UGC NET December 2019: Important Reading Comprehension Questions with Answers
To clear UGC NET December 2019 Exam, candidates must practice the most frequently appearing questions of different sections of the exam. Reading Comprehension section tests the candidates’ English comprehension skills. Questions will be asked in the form of a passage followed by questions related to the passage. So, in this article, we have compiled the most important Reading Comprehension Questions that have maximum chances to come this year in UGC NET December 2019 Exam.
UGC NET Reading Comprehension Questions with Answers
Read the following passage carefully and answer question numbers 1 to 5.
I did that thing recently where you have to sign a big card - which is a horror unto itself, especially as the keeper of the Big Card was leaning over me at the time. Suddenly I was on the spot, a rabbit in the headlights, torn between doing a fun message or some sort of in-joke or a drawing. Instead overwhelmed by the myriad options available to me, I decided to just write: "Good luck, best, Joel".
It was then that I realised, to my horror, that I had forgotten how to write. My entire existence is "tap letters into computer". My shopping lists are hidden in the notes function of my phone. If I need to remember something I send an e-mail to myself. A pen is something I chew when I'm struggling to think. Paper is something I pile beneath my laptop to make it a more comfortable height for me to type on.
A poll of 1,000 teens by the stationers, Bic found that one in 10 don't own a pen, a third have never written a letter, and half of 13 to 19 years - old have never been forced to sit down and write a thank you letter. More than 80 % have never written a love letter, 56 % don't have letter paper at home. And a quarter have never known the unique torture of writing a birthday card. The most a teen ever has to use a pen is on an exam paper.
Bic, have you heard of mobile phones? Have you heard of e-mail, facebook and snap chatting? This is the future. Pens are dead. Paper is dead. Handwriting is a relic.
"Handwriting is one of the most creative outlets we have and should be given the same importance as other art forms such as sketching, painting or photography."
Answer the following questions:
1. When confronted with signing a big card, the author felt like "a rabbit in the headlight". What does this phrase mean?
(1) A state of confusion
(2) A state of pleasure
(3) A state of anxiety
(4) A state of pain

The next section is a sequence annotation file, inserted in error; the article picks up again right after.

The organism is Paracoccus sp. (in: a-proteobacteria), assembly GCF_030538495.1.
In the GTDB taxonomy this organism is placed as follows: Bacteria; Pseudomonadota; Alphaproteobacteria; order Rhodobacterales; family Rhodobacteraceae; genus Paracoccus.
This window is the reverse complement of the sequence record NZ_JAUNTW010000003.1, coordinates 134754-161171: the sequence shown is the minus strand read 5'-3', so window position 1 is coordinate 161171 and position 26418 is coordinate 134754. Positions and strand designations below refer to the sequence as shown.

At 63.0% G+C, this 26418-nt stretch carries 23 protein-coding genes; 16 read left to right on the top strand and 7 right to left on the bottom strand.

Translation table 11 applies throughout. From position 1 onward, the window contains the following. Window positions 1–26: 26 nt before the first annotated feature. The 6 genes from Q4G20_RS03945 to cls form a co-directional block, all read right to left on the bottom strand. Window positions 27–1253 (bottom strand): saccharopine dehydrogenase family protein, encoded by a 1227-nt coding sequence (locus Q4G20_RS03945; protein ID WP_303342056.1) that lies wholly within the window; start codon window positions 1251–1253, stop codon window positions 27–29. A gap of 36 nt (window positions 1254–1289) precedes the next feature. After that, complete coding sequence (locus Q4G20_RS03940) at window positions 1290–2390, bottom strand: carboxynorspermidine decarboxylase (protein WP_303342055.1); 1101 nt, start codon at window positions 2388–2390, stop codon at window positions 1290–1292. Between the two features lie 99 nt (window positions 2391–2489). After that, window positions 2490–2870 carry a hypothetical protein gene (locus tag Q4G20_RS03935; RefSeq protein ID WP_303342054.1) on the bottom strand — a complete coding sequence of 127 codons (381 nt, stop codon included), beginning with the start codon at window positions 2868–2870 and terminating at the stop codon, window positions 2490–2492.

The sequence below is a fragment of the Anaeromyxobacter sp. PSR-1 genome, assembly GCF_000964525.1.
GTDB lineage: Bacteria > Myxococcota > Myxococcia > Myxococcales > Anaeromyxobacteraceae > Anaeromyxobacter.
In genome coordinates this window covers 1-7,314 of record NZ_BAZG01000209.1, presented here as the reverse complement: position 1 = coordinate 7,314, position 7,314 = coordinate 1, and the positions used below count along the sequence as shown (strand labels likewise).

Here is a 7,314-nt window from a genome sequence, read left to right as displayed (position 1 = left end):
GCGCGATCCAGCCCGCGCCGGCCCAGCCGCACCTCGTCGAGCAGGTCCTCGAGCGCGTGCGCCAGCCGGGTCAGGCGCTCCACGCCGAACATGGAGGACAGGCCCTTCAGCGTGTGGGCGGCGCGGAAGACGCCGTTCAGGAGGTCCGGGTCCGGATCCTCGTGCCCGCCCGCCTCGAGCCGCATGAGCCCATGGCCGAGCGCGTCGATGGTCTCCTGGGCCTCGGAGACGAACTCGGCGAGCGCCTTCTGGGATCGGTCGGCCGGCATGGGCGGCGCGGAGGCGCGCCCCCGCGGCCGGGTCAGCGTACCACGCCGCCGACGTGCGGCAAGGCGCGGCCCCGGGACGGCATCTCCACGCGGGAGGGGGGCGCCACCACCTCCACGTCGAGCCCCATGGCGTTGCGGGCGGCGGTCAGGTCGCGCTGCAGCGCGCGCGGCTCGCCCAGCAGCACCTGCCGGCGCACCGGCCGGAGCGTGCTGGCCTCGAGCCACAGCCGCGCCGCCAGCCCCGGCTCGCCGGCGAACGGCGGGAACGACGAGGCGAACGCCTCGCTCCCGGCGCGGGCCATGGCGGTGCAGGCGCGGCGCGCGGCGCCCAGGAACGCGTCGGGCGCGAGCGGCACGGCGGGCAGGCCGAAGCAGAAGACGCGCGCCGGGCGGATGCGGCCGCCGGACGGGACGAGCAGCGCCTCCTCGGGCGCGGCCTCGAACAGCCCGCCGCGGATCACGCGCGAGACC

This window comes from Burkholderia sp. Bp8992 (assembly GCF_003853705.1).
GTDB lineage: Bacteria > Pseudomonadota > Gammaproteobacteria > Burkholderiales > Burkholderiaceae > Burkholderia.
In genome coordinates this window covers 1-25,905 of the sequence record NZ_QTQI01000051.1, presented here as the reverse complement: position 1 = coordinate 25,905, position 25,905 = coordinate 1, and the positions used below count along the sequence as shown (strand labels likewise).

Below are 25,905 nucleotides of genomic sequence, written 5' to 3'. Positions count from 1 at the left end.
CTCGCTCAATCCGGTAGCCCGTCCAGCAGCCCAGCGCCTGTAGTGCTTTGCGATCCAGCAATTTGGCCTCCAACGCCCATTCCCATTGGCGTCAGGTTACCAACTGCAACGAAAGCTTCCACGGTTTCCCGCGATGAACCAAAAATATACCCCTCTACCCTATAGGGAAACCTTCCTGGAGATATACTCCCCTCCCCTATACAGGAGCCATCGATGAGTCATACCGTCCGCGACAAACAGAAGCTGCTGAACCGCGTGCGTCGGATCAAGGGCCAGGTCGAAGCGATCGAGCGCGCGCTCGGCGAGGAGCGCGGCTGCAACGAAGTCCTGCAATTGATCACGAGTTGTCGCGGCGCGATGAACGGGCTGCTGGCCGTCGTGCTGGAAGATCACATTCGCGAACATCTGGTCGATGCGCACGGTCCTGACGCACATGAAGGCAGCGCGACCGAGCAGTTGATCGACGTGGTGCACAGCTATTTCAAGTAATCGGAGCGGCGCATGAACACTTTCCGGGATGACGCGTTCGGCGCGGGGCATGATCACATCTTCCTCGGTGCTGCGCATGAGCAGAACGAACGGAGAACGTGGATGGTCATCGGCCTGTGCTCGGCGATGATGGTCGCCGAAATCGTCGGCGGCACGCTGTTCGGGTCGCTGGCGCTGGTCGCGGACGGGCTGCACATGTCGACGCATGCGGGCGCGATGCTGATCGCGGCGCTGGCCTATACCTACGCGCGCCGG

2. According to the author, which one is not the most creative outlet of pursuit?
3. The entire existence of the author revolves round:
(b) Mobile phone
Identify the correct answer from the codes given below:
(1) (b) only
(2) (a) and (b) only
(3) (a), (b) and (c)
(4) (b) and (c) only
4. How many teens, as per the Bic survey, do not own a pen?
5. What is the main concern of the author?
(1) That the teens use social networks for communication.
(2) That the teens use mobile phones.
(3) That the teens use computer.
(4) That the teens have forgotten the art of handwriting.
Read the following passage carefully and answer question numbers from 6 to 11:
In terms of labour, for decades the relatively low cost and high quality of Japanese workers conferred considerable competitive advantage across numerous durable goods and consumerelectronics industries (eg. Machinery, automobiles, televisions, radios). Then labour-based advantages shifted to South Korea, then to Malaysia, Mexico and other nations. Today, China appears to be capitalizing best on the basis of labour. Japanese firms still remain competitive in markets for such durable goods, electronics and other products, but the labour force is no longer sufficient for competitive advantage over manufacturers in other industrializing nations. Such shifting of labour-based advantage is clearly not limited to manufacturing industries. Today, a huge number of IT and service jobs are moving from Europe and North America to India, Singapore, and like countries with relatively well-educated, low-cost workforces possessing technical skills. However, as educational levels and technical skills continue to rise in other countries, India, Singapore, and like nations enjoying labour-based competitive advantage today are likely to find such advantage cannot be sustained through emergence of new competitors.
In terms of capital, for centuries the days of gold coins and later even paper money restricted financial flows. Subsequently regional concentrations were formed where large banks, industries and markets coalesced. But today capital flows internationally at rapid speed. Global commerce no longer requires regional interactions among business players. Regional capital concentrations in places such as New York, London and Tokyo still persist, of course, but the capital concentrated there is no longer sufficient for competitive advantage over other capitalists distributed worldwide. Only if an organization is able to combine, integrate and apply its resources (eg. Land, labour, capital, IT) in an effective manner that is not readily imitable by competitors can such an organization enjoy competitive advantage sustainable overtime.
In a knowledge-based theory of the firm, this idea is extended to view organizational knowledge as a resource with atleast the same level of power and importance as the traditional economic inputs. An organization with superior knowledge can achieve competitive advantage in markets that appreciate the application of such knowledge. Semiconductors, genetic engineering, pharmaceuticals, software, military warfare, and like knowledge-intensive competitive arenas provide both time-proven and current examples. Consider semiconductors (e.g. computer chips), which are made principally of sand and common metals. These ubiquitous and powerful electronic devices are designed within common office buildings, using commercially available tools, and fabricated within factories in many industrialized nations. Hence, land is not the key competitive resource in the semiconductor industry.
Based on the passage answer the following questions:
6. Which country enjoyed competitive advantages in automobile industry for decades?
(1) South Korea
7. Why labour-based competitive advantages of India and Singapore cannot be sustained in IT and service sectors?
(1) Due to diminishing levels of skill.
(2) Due to capital-intensive technology making inroads.
(3) Because of new competitors.
(4) Because of shifting of labour-based advantage in manufacturing industries.